Avoiding the Fake News Phenomenon on Social Media

Avoiding the Fake News Phenomenon on Social Media

Recent government leadership has made the term “fake news” a very well-known expression. Regardless of its recent rise to fame, the concept of fake news has been a reality for some time, or perhaps even since the first people began telling stories. The rise of social media, however, has changed the nature of these stories because all of us around the world can share what we perceive to be as true without any fact-checking whatsoever. While one would hope our sources are reliable, that simply isn’t always the case.

Like reports of spiders in the bananas at Costco, the urban legends that were once relegated to friend-of-a-friend tales being told around campfires now pop up on social threads regularly. Fortunately, we do have sites like Snopes that enable those who take the time to do some fact-checking to see whether the latest report of clear parasites found in water bottles is, in fact, true (which it isn’t).

Unfortunately, there are many influencers (both individuals and organizations) who choose intentionally to influence using what they call information but that is not entirely (and sometimes not at all) accurate. There are even more social media users who perpetuate the believability of this inaccurate information because they believe it to be news instead of what it is – subjective propaganda. There’s not one belief system or political agenda for which this is true more than others. It’s true across the board (although there are those noble leaders who make it a point to avoid the practice altogether).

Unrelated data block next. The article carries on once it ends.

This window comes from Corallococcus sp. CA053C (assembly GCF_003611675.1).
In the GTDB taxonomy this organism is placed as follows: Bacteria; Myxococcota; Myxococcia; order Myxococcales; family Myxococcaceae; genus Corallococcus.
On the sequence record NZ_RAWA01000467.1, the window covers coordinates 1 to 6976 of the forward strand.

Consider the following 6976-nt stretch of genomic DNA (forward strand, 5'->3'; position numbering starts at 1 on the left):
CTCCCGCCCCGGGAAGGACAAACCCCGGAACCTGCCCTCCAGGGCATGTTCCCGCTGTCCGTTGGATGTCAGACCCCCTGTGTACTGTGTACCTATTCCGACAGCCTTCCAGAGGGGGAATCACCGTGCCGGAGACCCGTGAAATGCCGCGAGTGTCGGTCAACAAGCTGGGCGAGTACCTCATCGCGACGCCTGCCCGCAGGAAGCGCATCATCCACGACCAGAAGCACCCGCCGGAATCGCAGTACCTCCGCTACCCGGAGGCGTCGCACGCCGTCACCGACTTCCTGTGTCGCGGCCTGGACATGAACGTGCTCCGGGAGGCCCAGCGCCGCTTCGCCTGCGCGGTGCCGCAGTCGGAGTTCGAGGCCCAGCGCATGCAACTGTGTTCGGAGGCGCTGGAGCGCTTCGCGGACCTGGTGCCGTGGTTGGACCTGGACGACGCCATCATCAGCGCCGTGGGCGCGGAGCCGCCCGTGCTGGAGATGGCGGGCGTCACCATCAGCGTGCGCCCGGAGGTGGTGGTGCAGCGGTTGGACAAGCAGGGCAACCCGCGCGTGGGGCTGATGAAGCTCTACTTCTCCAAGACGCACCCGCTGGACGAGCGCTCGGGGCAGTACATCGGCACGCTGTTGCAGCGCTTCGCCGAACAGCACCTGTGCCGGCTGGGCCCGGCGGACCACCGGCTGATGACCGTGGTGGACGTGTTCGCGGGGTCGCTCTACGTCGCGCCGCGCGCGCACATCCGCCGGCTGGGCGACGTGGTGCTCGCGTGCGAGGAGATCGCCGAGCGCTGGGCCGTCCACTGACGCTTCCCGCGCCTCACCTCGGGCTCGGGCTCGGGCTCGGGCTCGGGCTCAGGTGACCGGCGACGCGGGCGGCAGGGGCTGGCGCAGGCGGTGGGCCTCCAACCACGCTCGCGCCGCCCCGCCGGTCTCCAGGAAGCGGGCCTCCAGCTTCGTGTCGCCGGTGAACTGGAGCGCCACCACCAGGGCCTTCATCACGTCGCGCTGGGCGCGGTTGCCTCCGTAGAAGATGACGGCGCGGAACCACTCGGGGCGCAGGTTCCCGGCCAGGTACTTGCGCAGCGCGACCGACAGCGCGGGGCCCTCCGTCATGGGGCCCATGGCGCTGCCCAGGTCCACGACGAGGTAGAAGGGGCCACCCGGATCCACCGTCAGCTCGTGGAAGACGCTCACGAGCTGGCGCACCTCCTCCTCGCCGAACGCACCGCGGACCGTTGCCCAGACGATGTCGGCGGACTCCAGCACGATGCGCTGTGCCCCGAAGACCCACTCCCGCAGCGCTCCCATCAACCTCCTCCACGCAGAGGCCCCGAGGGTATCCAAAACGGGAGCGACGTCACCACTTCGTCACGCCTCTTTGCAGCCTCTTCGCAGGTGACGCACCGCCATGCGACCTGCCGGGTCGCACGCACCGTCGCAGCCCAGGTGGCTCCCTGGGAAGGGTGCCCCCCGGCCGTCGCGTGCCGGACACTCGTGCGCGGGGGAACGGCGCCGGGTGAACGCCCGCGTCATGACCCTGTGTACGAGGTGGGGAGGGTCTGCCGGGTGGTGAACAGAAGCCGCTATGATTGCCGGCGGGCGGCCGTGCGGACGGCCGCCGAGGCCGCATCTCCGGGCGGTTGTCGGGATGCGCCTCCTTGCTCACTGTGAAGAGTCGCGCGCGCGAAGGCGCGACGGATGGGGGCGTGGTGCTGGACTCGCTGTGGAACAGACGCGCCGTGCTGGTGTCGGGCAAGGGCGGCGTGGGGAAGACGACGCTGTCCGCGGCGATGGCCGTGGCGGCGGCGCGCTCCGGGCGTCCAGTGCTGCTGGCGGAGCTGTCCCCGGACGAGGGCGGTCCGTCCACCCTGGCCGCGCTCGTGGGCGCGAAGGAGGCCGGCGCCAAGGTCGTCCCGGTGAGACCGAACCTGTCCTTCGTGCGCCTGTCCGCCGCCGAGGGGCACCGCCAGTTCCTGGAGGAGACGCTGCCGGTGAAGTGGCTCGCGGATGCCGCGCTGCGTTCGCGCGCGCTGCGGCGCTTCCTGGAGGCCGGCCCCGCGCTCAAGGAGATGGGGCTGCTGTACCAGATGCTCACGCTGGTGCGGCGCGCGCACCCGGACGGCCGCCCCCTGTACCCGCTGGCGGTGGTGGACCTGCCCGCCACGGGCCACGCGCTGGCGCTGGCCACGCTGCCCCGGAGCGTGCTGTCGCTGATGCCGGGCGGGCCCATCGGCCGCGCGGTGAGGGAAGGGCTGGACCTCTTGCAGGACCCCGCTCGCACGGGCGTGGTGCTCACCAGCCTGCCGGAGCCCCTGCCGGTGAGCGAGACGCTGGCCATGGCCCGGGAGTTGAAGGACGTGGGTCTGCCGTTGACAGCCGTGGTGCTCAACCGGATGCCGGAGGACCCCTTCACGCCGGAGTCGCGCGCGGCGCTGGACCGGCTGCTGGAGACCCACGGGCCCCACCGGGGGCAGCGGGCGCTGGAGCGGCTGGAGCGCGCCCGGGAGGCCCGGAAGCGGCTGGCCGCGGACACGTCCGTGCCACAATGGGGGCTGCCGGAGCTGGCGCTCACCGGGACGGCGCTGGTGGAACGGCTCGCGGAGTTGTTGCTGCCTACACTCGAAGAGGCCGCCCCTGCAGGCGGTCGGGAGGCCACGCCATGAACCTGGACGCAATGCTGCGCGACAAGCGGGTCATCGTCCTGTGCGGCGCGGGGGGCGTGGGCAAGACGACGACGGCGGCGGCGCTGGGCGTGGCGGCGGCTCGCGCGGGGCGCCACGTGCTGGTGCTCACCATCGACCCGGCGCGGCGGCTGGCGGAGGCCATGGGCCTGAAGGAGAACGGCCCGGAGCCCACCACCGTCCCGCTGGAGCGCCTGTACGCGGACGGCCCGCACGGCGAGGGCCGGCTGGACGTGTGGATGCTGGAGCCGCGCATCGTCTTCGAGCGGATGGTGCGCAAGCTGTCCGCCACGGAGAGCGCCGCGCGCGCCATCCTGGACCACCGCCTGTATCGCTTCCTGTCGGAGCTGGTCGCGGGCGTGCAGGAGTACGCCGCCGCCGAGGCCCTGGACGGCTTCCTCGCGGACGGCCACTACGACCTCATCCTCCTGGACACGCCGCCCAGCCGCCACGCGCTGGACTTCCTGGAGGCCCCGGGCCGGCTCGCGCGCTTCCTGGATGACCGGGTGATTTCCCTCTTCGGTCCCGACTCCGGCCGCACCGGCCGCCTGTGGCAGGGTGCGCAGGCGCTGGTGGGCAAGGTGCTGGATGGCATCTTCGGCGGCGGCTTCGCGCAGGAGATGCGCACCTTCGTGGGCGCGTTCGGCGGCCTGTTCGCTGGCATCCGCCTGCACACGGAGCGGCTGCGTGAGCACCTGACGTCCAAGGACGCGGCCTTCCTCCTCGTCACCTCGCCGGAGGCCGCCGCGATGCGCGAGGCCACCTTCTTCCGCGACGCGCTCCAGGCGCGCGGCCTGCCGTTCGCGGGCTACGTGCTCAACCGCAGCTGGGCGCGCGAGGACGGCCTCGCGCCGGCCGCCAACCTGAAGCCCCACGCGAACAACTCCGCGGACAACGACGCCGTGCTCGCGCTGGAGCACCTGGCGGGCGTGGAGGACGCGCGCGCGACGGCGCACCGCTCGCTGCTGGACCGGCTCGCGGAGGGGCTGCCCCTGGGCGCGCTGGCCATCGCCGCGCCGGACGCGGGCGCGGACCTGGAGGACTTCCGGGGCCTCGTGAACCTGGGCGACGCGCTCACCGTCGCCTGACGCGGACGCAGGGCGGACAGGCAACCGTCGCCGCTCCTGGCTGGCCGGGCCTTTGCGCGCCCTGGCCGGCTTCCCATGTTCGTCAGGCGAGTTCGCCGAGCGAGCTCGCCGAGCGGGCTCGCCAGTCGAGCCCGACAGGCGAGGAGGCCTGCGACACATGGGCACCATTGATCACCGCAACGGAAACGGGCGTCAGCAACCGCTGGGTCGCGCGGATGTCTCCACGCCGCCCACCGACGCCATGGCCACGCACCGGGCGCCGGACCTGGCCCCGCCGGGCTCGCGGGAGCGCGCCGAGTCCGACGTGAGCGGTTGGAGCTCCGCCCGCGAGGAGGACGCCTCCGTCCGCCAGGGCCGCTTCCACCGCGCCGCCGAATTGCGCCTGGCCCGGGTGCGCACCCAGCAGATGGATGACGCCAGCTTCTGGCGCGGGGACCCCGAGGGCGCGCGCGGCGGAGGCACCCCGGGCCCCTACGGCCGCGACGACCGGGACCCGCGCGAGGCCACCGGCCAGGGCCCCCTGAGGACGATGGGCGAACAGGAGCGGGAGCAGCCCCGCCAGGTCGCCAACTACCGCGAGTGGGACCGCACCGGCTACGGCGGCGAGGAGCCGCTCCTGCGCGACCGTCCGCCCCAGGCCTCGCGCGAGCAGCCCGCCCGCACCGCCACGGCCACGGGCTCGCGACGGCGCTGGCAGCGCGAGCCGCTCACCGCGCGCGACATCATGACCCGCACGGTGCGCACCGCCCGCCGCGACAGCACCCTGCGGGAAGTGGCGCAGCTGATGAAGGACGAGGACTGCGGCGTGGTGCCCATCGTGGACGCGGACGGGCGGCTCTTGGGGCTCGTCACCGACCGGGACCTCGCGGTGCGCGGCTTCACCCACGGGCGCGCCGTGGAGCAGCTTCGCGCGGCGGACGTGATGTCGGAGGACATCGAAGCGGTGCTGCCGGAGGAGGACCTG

So, how does one avoid falling into the fake news trap? Fact check your news, people. If something seems shocking or in the category of what you would previously have said was unbelievable, then guess what? It very well likely may be just that – unbelievable because it isn’t actually true at all.

So, before you click the share or retweet button, do yourself and everyone else good. Find out the truth. Go to a resource like Snopes, or at the very least ensure that the same information you’re seeing is consistent across multiple highly credible sources, which it will be if it’s true.

Keep in mind that not all news sources are equal. Also keep in mind that just because it’s a famous news source does not mean its information is always right.

We are living in an information age, and more people get their information from social media than from any other source. Be part of the movement that stands for sharing truthful news with the world – and speak out when you see fake news being perpetuated. Be part of the movement using social media to do good.

Leave a Comment